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One thing that concerns me about using any online service is the security. When that service is a virtual server running in another country the risks are greater than average.
I’m currently investigating the Amazon EC2 service for some clients, and naturally I’m concerned about the security. Firstly they appear to have implemented a good range of Xen based security mechanisms, their documentation is worth reading by anyone who plans to run a Xen server for multiple users . I think it would be a good thing if other providers would follow their example in documenting the ways that they protect their customers.
Next they seem to have done a good job at securing the access to the service. You use public key encryption for all requests to the service and they generate the keypair. While later in this article I identify some areas that could be improved, I want to make it known that overall I think that EC2 is a good service and it seems generally better than average in every way. But it’s a high profile service which deserves a good deal of scrutiny and I’ve found some things that need to be improved.
The first problem is when it comes to downloading anything of importance (kernel modules for use in a machine image, utility programs for managing AMIs, etc). All downloads are done via http (not https) and the files are not signed in any way. This is an obvious risk that anyone who controls a router could compromise EC2 instances by causing people to download hostile versions of the tools. The solution to this is to use https for the downloads AND to use GPG to sign the files, https is the most user-friendly way of authenticating the files (although it could be argued that anyone who lacks the skill needed to use GPG will never run a secure server anyway) and GPG allows end to end encryption and would allow me to verify files that a client is using if the signature was downloaded at the same time.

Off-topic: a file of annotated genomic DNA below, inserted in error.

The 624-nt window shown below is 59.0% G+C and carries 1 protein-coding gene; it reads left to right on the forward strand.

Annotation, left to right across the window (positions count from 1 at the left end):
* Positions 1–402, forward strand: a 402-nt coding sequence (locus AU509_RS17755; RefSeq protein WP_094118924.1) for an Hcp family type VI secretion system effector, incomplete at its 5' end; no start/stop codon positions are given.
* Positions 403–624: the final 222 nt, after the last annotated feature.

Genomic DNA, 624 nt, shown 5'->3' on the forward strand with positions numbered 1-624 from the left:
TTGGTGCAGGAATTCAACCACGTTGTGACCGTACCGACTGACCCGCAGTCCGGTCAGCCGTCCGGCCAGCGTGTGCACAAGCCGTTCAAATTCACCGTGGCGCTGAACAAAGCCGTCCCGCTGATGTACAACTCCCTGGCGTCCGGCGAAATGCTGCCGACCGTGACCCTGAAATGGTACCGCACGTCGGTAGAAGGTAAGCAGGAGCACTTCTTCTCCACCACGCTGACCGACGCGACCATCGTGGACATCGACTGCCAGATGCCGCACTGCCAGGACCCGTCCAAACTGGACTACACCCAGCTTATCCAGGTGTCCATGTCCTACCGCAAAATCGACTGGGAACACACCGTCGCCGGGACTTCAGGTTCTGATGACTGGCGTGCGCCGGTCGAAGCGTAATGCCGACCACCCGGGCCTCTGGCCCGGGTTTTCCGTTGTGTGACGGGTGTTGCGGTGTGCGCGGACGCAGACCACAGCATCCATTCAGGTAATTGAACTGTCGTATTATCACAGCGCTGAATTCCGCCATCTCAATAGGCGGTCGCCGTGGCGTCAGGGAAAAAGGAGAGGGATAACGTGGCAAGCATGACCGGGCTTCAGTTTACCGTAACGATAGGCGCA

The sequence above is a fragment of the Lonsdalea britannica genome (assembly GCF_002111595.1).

More likely problems start when it comes to the machine images that they provide. They have images of Fedora Core 4, Fedora Core 6, and Fedora 8 available. Fedora releases are maintained until one month after the release of two subsequent versions , so Fedora 8 will end support one month after the release of Fedora 10 (which will be quite soon) and Fedora Core 6 and Fedora Core 4 have been out of support for a long time. I expect that someone who wanted to 0wn some servers that are well connected could get a list of exploits that work on FC4 or FC6 and try them out on machines running on EC2. While it is theoretically possible for Amazon staff to patch the FC4 images for all security holes that are discovered, it would be a lot of work, and it wouldn’t apply to all the repositories of FC4 software. So making FC4 usable as a secure base for an online service really isn’t a viable option.
Amazon’s page on “Tips for Securing Your EC2 Instance”  mostly covers setting up ssh, I wonder whether anyone who needs advice on setting up ssh can ever hope to run a secure server on the net. It does have some useful information on managing the EC2 firewall that will be of general interest.